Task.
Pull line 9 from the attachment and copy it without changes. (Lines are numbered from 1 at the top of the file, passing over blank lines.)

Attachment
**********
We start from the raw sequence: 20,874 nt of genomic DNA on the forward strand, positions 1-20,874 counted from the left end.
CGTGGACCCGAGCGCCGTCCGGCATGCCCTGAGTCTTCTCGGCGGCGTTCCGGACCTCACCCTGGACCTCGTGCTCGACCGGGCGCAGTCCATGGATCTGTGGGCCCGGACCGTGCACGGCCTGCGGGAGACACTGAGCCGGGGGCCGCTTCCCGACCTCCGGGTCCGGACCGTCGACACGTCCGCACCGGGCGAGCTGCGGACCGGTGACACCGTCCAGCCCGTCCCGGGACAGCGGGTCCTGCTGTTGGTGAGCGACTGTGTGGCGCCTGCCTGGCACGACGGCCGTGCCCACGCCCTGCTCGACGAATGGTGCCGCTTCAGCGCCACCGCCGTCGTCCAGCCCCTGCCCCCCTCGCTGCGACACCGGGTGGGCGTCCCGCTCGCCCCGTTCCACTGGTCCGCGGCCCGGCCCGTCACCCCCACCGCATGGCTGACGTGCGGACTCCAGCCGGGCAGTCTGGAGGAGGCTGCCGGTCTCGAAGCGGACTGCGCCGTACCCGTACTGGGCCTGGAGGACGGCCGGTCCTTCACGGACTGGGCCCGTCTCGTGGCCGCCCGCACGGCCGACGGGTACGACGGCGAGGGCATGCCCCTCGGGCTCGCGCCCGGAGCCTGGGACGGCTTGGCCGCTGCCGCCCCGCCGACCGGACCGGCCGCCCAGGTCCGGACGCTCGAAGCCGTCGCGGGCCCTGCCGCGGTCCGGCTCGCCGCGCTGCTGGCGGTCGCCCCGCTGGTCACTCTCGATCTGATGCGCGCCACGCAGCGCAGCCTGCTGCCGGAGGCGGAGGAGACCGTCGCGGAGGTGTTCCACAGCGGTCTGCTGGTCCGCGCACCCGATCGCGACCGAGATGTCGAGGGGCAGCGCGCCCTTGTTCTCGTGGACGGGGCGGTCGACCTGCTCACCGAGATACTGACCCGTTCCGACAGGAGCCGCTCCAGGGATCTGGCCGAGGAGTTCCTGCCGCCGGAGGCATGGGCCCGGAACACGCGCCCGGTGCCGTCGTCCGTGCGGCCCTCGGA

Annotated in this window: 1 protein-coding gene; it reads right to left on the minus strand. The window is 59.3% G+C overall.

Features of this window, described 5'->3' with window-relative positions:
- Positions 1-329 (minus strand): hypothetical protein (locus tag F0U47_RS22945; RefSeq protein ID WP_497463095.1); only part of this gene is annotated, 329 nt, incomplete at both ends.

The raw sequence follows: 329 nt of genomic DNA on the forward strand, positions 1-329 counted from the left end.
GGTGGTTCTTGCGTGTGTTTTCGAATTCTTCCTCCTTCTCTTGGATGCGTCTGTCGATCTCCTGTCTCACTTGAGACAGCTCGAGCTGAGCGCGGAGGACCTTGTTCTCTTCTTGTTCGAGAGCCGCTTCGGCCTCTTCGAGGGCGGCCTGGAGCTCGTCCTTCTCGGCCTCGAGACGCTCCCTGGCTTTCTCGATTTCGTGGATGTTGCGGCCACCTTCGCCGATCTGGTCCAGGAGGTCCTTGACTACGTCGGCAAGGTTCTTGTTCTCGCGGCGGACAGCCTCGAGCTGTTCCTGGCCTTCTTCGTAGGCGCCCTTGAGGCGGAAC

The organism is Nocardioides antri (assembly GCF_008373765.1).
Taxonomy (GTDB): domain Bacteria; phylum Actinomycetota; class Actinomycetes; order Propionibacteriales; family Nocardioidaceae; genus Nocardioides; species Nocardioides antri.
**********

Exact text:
Taxonomy (GTDB): domain Bacteria; phylum Actinomycetota; class Actinomycetes; order Propionibacteriales; family Nocardioidaceae; genus Nocardioides; species Nocardioides antri.